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January & February Short Takes

Allan Holdsworth "Flat Tire", Megazoidal Records, 2001 Allan Holdsworth is a paradox. He's nearly unknown to the masses but a mythic figure to guitarists. His thundering dynamics are off-putting to jazz lovers, the cerebral nature of his scales and chords too complicated for most rock fans. Still, fingerstylist Phil Keaggy has described the experience of listening to Holdsworth as "sitting down to a gourmet dinner", and Holdsworth's acoustic work with Gordon Beck on "The Things You See" is one pointed example. His newest CD "Flat Tire" is a solo project, but there is no acoustic guitar as one might presume a solo project to be. These are solo synthesized tone poems that are ambient, as if cinema soundtracks. His runs over the fretboard are dexterity-defying, but longtime Holdsworth fans may feel that the music yearns for Jimmy Johnson's bass and Chad Wackerman's drums. As per usual with Holdsworth, the listener's mindset on "Flat Tire" will require a bit of a paradigm shift in order to bask in this particular work of this creative genius. ©Alan Fark Buy Flat Tire

Ed Gerhard "House of Guitars", Virtue VRD1925, 2001 On this, his seventh CD, New Hampshire's Ed Gerhard sets out to prove it is not the guitar, but the guitarist who is responsible for the music. He does so by using a "Tone Poems in Reverse" strategy, using a variety of pawn shop specials, none of which cost more than $200. Further, he did not even change the strings on the guitars he used (one of them, the Maccaferri plastic archtop, had strings that were 35 years old!). Using his standard lowered tuning, he succeeds in making his point: the full, rich sound that has become associated with his touch in present throughout, both on solo guitar pieces such as McCartney's "Junk" and on four- or five- part pieces such as the traditional "Poor Wayfaring Stranger" and Blind Willie Johnson's "I Just Can't Keep From Crying Sometimes". Standouts include The Beatles "I Will" and the Everly Brothers' "Let it Be Me" (each of which would have fit nicely on his Counting the Ways CD of love songs). He says "Ultimately, it's the heart, soul and hands of the player that comes through the guitar. A better guitar doesn't guarantee anything. If you've got nothing to say, or if your tone or touch are crude, that's what comes through." With his new CD, Gerhard's trademark sound comes shining through the most humble of guitars. ©Patrick Grant Buy House of Guitars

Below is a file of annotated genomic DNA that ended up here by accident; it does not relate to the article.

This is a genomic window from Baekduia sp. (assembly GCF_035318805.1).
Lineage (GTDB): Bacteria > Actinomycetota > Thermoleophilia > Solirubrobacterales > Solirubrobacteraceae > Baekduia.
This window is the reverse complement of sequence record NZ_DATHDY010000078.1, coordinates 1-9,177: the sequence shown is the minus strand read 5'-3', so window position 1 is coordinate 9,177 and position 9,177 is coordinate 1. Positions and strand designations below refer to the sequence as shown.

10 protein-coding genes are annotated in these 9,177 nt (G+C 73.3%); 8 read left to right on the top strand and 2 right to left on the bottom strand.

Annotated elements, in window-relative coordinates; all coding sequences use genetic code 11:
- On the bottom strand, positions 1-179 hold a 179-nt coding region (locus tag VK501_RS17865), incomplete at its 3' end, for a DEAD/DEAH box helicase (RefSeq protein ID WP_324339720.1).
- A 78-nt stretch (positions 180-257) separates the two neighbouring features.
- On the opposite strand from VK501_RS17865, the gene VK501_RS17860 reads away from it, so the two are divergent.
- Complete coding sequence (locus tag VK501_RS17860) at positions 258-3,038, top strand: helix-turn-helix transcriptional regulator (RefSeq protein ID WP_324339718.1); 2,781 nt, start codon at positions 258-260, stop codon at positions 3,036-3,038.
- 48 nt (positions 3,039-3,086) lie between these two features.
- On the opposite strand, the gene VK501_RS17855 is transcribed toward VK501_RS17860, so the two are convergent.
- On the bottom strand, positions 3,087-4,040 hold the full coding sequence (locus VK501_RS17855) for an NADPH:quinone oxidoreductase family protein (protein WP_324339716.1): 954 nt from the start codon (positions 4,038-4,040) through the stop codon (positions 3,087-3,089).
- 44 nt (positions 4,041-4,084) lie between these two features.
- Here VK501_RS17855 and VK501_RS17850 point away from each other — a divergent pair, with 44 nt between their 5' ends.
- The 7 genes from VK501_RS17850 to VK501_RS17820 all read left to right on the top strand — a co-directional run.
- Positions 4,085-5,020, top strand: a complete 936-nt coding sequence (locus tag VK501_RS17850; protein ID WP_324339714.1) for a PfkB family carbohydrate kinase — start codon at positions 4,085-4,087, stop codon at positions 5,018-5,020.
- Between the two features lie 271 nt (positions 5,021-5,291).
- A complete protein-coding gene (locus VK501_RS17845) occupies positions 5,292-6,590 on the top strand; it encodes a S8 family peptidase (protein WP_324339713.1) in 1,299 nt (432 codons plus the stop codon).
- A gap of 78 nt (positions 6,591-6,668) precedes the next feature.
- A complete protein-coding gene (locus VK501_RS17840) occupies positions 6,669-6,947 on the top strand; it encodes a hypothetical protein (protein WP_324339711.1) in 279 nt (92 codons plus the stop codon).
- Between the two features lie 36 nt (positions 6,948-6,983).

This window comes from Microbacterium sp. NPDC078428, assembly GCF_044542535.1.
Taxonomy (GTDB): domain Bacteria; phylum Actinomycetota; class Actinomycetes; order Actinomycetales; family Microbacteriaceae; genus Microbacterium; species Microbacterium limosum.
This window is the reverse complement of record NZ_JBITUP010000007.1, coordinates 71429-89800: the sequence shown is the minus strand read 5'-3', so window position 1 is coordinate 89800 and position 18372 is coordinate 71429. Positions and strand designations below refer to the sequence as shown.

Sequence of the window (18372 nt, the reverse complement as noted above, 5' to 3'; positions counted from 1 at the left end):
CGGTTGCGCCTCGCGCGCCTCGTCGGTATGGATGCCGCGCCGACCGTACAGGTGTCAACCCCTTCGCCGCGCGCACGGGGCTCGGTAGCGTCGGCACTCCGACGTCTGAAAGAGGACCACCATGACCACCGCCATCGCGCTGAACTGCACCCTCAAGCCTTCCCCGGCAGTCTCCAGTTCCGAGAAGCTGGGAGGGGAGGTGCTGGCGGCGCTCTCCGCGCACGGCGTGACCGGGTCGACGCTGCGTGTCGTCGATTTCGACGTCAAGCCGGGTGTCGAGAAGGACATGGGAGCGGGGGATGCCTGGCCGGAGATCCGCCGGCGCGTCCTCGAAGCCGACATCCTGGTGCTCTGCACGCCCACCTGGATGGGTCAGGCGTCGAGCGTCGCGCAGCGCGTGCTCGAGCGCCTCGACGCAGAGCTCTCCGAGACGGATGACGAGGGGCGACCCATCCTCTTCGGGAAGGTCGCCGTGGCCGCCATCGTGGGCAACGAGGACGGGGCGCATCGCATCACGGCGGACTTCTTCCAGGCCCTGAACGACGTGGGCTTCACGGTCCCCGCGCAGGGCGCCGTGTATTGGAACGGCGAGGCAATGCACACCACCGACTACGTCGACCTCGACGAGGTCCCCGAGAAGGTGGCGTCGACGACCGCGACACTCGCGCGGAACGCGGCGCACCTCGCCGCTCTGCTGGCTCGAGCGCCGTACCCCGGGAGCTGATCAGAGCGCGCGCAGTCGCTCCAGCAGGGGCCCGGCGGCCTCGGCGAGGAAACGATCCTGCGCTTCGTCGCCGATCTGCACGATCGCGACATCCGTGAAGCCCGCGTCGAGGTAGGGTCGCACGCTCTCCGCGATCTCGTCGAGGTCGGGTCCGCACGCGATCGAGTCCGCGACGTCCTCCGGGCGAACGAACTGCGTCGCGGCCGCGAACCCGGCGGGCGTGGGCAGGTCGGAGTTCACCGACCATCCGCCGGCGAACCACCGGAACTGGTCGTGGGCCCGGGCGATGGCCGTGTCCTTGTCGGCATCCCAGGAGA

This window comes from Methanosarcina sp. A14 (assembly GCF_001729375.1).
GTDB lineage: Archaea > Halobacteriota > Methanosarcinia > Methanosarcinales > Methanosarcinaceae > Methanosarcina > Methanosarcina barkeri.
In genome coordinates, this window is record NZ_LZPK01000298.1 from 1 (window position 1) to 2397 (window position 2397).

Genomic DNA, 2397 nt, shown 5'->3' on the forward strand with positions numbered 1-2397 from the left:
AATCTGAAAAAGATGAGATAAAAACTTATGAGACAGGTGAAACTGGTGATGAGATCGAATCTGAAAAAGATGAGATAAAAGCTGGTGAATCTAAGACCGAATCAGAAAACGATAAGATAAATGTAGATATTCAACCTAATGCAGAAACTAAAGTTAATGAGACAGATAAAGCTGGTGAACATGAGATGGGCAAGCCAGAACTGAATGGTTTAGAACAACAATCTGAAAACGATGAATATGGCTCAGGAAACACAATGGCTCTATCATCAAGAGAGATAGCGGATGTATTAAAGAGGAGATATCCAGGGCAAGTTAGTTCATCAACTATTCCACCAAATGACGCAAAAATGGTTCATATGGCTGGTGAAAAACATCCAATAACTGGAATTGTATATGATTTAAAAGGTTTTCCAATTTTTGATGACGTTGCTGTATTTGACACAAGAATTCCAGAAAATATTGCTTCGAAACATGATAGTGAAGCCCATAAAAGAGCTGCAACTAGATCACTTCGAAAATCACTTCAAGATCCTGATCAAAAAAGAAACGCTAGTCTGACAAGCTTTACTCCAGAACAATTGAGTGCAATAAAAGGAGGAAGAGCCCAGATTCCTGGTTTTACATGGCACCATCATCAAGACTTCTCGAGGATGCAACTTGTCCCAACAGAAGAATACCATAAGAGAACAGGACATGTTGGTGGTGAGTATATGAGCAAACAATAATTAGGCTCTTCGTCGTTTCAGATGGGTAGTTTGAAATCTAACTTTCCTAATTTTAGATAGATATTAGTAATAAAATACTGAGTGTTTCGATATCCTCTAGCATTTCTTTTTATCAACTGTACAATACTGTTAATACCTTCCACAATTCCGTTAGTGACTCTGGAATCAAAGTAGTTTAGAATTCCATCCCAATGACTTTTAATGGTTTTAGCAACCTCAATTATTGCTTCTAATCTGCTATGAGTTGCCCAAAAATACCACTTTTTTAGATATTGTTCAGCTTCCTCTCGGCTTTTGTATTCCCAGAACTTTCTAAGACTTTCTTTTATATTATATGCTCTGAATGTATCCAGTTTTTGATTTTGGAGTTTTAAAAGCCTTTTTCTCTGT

Jim Bizer "Closer to the Surface", Brozone Records 123, 2001 Jim Bizer seems to have stumbled onto James Taylor's secret formula for the right mix of evocative chords, bluesified rhythms and wanna-sing-along harmonies to easily hoist you aboard with his feel-good vibe. "Falling Into It" and "Get To Me" especially recapitulate the kind of songwriting with which JT wowed millions on classics like "Your Smiling Face" and "Mexico". Bizer can also get funkifized ("Be Alright"), reggae like Sting ("Wake Up") or mellow out á la Jim Croce ("Closer to the Surface"). ©Alan Fark Buy Closer To The Surface

India.arie "Acoustic Soul", Motown 440 013 770-2, 2001 Tracy Chapman, Jonathan Butler... there's not too many musical emissaries of the "acoustic soul" subgenre. India.arie is a bright young singer-songwriter whose brush paints a style of soul likely to capture the imagination of a much wider and younger audience than Tracy Chapman. Though she pays homage to the traditional Motown influences of Sam Cooke, Marvin Gaye and Donny Hathaway on the opening cut of her debut CD "Acoustic Soul", a hip-hop edge to her sound reminiscent of Lauryn Hill becomes quickly apparent. Her acoustic guitar accompaniment is basic but contagious, transformed by a pastiche of vocal rivulets into pop masterpieces sure to bring neophytes into the fold by hooking them with quality music that is likable and accessible. ©Alan Fark Buy Acoustic Soul